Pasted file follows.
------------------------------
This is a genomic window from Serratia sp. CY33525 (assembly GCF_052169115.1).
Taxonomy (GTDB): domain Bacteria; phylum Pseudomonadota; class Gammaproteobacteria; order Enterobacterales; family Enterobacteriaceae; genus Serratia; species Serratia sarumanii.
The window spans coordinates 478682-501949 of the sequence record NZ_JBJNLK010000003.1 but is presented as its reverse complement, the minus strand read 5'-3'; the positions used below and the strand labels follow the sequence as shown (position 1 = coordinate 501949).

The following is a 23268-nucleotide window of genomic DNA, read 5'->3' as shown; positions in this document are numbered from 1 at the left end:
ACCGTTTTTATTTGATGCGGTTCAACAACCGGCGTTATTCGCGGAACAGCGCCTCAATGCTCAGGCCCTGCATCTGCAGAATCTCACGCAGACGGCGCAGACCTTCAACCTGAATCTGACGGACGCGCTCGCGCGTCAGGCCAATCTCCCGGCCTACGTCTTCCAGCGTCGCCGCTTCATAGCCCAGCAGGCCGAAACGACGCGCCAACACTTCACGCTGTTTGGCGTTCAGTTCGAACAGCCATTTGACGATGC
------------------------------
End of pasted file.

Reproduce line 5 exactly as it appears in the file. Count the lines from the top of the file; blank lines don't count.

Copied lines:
ACCGTTTTTATTTGATGCGGTTCAACAACCGGCGTTATTCGCGGAACAGCGCCTCAATGCTCAGGCCCTGCATCTGCAGAATCTCACGCAGACGGCGCAGACCTTCAACCTGAATCTGACGGACGCGCTCGCGCGTCAGGCCAATCTCCCGGCCTACGTCTTCCAGCGTCGCCGCTTCATAGCCCAGCAGGCCGAAACGACGCGCCAACACTTCACGCTGTTTGGCGTTCAGTTCGAACAGCCATTTGACGATGC